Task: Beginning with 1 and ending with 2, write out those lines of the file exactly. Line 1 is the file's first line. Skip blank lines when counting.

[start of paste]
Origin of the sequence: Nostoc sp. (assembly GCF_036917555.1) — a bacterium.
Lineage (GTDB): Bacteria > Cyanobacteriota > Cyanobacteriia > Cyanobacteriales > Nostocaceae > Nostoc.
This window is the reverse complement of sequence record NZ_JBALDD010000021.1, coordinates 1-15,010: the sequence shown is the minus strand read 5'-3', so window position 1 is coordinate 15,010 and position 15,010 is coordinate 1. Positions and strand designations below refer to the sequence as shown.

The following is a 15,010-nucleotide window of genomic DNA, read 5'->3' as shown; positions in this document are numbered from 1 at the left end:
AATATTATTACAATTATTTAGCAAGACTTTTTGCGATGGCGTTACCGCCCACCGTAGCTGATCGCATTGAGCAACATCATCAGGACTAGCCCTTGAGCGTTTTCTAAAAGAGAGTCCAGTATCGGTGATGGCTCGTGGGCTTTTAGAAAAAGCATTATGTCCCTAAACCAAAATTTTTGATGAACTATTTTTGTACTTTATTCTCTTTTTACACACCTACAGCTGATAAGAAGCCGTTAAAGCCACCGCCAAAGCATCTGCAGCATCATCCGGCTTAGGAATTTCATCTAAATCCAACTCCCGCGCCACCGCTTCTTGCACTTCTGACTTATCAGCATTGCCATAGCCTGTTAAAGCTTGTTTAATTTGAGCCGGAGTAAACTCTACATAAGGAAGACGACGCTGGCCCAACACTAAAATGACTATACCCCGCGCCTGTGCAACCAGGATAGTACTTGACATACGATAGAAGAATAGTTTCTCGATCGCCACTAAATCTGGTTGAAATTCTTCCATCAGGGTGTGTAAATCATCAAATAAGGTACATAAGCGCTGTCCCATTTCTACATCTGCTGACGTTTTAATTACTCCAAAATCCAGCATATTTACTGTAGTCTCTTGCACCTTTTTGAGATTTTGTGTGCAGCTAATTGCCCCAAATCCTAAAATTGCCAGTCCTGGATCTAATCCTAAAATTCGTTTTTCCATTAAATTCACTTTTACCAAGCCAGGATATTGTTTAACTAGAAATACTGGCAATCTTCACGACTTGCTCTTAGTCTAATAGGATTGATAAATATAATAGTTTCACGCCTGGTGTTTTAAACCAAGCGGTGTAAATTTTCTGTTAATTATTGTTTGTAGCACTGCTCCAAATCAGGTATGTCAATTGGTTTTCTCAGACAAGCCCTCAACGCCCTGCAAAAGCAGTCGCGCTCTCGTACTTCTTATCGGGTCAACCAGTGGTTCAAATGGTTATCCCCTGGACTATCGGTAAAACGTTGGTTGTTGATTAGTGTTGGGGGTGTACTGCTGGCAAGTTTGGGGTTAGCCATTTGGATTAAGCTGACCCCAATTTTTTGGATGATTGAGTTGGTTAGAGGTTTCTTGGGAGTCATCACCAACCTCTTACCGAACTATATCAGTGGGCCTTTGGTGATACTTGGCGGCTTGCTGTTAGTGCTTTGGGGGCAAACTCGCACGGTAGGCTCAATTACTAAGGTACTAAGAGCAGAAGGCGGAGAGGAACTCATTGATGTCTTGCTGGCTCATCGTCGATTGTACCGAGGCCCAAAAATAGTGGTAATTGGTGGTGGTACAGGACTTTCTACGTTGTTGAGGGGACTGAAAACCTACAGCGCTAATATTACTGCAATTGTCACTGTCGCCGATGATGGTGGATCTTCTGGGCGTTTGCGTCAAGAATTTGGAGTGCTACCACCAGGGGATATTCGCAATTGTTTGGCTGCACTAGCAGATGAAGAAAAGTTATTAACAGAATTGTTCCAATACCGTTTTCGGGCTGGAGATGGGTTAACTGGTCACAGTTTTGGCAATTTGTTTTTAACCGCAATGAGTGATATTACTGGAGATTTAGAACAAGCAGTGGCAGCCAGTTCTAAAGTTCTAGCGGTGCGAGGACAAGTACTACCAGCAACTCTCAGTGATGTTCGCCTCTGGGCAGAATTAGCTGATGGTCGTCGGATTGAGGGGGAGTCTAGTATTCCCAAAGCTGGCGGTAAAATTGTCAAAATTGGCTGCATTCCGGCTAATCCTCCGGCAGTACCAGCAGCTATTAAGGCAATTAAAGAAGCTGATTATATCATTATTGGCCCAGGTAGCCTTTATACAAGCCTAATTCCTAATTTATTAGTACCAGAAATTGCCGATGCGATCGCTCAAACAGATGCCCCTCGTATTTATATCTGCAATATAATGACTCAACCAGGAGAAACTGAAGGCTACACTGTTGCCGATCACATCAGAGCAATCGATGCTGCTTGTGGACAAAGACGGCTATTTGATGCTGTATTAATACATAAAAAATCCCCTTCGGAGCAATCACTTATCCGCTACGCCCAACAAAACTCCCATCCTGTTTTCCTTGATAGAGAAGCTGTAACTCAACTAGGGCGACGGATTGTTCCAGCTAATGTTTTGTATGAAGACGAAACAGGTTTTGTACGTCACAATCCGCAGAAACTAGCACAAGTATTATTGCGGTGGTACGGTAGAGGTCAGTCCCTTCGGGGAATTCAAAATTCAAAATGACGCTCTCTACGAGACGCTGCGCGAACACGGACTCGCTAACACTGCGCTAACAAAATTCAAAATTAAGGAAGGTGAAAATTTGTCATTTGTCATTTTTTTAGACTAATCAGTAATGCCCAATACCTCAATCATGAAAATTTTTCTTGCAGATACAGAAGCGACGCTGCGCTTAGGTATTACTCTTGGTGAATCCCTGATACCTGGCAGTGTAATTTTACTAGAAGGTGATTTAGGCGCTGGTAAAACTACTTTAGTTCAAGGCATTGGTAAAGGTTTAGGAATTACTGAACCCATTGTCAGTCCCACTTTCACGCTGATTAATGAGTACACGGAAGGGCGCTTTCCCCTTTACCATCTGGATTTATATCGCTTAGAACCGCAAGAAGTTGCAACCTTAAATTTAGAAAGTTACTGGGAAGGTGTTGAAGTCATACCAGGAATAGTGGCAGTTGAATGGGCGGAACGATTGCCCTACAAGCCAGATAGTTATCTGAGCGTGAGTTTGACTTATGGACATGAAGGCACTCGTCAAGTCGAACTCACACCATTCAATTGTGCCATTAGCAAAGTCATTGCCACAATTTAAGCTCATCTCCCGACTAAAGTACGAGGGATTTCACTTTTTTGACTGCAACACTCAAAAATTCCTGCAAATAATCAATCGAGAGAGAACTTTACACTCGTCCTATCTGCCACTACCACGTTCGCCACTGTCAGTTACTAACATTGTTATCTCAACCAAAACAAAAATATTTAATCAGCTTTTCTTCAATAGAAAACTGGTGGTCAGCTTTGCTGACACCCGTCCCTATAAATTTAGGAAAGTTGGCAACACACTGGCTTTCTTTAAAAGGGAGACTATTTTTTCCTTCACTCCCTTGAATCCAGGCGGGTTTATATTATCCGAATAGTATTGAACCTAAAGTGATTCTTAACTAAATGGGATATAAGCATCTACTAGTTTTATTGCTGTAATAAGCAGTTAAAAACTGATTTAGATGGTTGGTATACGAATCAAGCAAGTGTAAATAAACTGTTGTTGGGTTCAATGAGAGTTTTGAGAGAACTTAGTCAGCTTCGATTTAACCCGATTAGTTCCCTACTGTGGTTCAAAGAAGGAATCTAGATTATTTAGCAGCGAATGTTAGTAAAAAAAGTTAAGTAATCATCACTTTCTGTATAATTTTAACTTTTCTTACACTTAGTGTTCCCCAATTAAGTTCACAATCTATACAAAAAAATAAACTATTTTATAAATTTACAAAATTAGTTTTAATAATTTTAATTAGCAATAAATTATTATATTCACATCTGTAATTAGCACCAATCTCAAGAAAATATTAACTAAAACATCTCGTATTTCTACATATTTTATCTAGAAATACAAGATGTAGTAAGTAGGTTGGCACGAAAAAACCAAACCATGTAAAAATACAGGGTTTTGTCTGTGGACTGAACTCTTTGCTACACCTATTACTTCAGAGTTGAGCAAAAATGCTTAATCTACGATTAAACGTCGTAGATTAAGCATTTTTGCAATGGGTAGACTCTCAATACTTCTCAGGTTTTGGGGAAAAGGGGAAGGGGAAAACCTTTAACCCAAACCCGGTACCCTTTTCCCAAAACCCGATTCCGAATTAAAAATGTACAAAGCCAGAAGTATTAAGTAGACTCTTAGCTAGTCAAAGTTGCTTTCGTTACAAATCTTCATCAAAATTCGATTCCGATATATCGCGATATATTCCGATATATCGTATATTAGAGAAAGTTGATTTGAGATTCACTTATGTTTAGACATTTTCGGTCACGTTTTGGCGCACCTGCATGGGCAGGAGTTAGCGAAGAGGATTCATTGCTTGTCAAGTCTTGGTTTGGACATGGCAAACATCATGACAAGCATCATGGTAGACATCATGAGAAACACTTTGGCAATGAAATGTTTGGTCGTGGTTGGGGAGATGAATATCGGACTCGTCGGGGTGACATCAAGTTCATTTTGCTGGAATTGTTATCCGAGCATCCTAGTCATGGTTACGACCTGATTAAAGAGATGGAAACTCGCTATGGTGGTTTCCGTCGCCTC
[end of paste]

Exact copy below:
Origin of the sequence: Nostoc sp. (assembly GCF_036917555.1) — a bacterium.
Lineage (GTDB): Bacteria > Cyanobacteriota > Cyanobacteriia > Cyanobacteriales > Nostocaceae > Nostoc.